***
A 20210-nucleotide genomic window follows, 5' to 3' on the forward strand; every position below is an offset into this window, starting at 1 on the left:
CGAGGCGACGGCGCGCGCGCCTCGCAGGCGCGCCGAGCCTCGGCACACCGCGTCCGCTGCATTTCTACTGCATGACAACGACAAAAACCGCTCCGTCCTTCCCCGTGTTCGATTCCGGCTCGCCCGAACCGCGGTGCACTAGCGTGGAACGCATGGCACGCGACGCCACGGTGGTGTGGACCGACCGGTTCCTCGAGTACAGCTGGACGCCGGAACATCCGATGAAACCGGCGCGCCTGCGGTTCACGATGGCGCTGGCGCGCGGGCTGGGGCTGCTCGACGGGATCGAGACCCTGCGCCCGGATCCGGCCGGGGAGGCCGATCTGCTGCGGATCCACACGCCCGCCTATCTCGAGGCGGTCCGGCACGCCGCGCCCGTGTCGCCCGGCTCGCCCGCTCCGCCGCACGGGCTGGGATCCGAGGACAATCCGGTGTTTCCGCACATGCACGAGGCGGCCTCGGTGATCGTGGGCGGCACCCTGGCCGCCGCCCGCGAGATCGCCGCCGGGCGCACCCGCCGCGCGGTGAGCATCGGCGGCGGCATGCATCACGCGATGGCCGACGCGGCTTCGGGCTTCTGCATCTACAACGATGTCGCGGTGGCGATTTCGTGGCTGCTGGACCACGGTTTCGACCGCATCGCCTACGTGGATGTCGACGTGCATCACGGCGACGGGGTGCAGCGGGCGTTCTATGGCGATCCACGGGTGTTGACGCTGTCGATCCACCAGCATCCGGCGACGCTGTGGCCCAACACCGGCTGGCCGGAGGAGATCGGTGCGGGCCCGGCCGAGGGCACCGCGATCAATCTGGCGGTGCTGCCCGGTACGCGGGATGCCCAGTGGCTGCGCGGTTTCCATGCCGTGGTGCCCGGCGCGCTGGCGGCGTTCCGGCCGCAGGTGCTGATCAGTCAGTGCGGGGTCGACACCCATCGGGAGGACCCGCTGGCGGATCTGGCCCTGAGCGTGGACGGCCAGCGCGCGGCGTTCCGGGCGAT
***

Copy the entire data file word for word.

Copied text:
A 20210-nucleotide genomic window follows, 5' to 3' on the forward strand; every position below is an offset into this window, starting at 1 on the left:
CGAGGCGACGGCGCGCGCGCCTCGCAGGCGCGCCGAGCCTCGGCACACCGCGTCCGCTGCATTTCTACTGCATGACAACGACAAAAACCGCTCCGTCCTTCCCCGTGTTCGATTCCGGCTCGCCCGAACCGCGGTGCACTAGCGTGGAACGCATGGCACGCGACGCCACGGTGGTGTGGACCGACCGGTTCCTCGAGTACAGCTGGACGCCGGAACATCCGATGAAACCGGCGCGCCTGCGGTTCACGATGGCGCTGGCGCGCGGGCTGGGGCTGCTCGACGGGATCGAGACCCTGCGCCCGGATCCGGCCGGGGAGGCCGATCTGCTGCGGATCCACACGCCCGCCTATCTCGAGGCGGTCCGGCACGCCGCGCCCGTGTCGCCCGGCTCGCCCGCTCCGCCGCACGGGCTGGGATCCGAGGACAATCCGGTGTTTCCGCACATGCACGAGGCGGCCTCGGTGATCGTGGGCGGCACCCTGGCCGCCGCCCGCGAGATCGCCGCCGGGCGCACCCGCCGCGCGGTGAGCATCGGCGGCGGCATGCATCACGCGATGGCCGACGCGGCTTCGGGCTTCTGCATCTACAACGATGTCGCGGTGGCGATTTCGTGGCTGCTGGACCACGGTTTCGACCGCATCGCCTACGTGGATGTCGACGTGCATCACGGCGACGGGGTGCAGCGGGCGTTCTATGGCGATCCACGGGTGTTGACGCTGTCGATCCACCAGCATCCGGCGACGCTGTGGCCCAACACCGGCTGGCCGGAGGAGATCGGTGCGGGCCCGGCCGAGGGCACCGCGATCAATCTGGCGGTGCTGCCCGGTACGCGGGATGCCCAGTGGCTGCGCGGTTTCCATGCCGTGGTGCCCGGCGCGCTGGCGGCGTTCCGGCCGCAGGTGCTGATCAGTCAGTGCGGGGTCGACACCCATCGGGAGGACCCGCTGGCGGATCTGGCCCTGAGCGTGGACGGCCAGCGCGCGGCGTTCCGGGCGAT